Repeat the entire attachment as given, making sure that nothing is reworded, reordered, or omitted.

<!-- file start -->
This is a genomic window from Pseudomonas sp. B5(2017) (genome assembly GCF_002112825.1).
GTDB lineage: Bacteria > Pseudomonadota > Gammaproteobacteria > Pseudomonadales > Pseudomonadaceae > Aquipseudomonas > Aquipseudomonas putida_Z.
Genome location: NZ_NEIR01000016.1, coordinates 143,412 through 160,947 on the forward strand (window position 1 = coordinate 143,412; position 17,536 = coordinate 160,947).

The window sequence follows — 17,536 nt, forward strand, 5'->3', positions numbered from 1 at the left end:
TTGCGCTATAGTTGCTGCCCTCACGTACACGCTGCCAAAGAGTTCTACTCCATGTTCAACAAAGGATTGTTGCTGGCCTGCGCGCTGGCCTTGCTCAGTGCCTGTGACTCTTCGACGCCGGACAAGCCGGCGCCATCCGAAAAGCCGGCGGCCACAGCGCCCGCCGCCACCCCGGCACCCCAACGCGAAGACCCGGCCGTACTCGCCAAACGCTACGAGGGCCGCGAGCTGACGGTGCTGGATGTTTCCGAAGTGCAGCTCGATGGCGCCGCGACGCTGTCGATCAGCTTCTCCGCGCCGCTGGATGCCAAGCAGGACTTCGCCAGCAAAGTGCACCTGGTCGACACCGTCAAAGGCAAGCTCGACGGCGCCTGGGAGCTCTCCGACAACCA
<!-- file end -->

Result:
This is a genomic window from Pseudomonas sp. B5(2017) (genome assembly GCF_002112825.1).
GTDB lineage: Bacteria > Pseudomonadota > Gammaproteobacteria > Pseudomonadales > Pseudomonadaceae > Aquipseudomonas > Aquipseudomonas putida_Z.
Genome location: NZ_NEIR01000016.1, coordinates 143,412 through 160,947 on the forward strand (window position 1 = coordinate 143,412; position 17,536 = coordinate 160,947).

The window sequence follows — 17,536 nt, forward strand, 5'->3', positions numbered from 1 at the left end:
TTGCGCTATAGTTGCTGCCCTCACGTACACGCTGCCAAAGAGTTCTACTCCATGTTCAACAAAGGATTGTTGCTGGCCTGCGCGCTGGCCTTGCTCAGTGCCTGTGACTCTTCGACGCCGGACAAGCCGGCGCCATCCGAAAAGCCGGCGGCCACAGCGCCCGCCGCCACCCCGGCACCCCAACGCGAAGACCCGGCCGTACTCGCCAAACGCTACGAGGGCCGCGAGCTGACGGTGCTGGATGTTTCCGAAGTGCAGCTCGATGGCGCCGCGACGCTGTCGATCAGCTTCTCCGCGCCGCTGGATGCCAAGCAGGACTTCGCCAGCAAAGTGCACCTGGTCGACACCGTCAAAGGCAAGCTCGACGGCGCCTGGGAGCTCTCCGACAACCA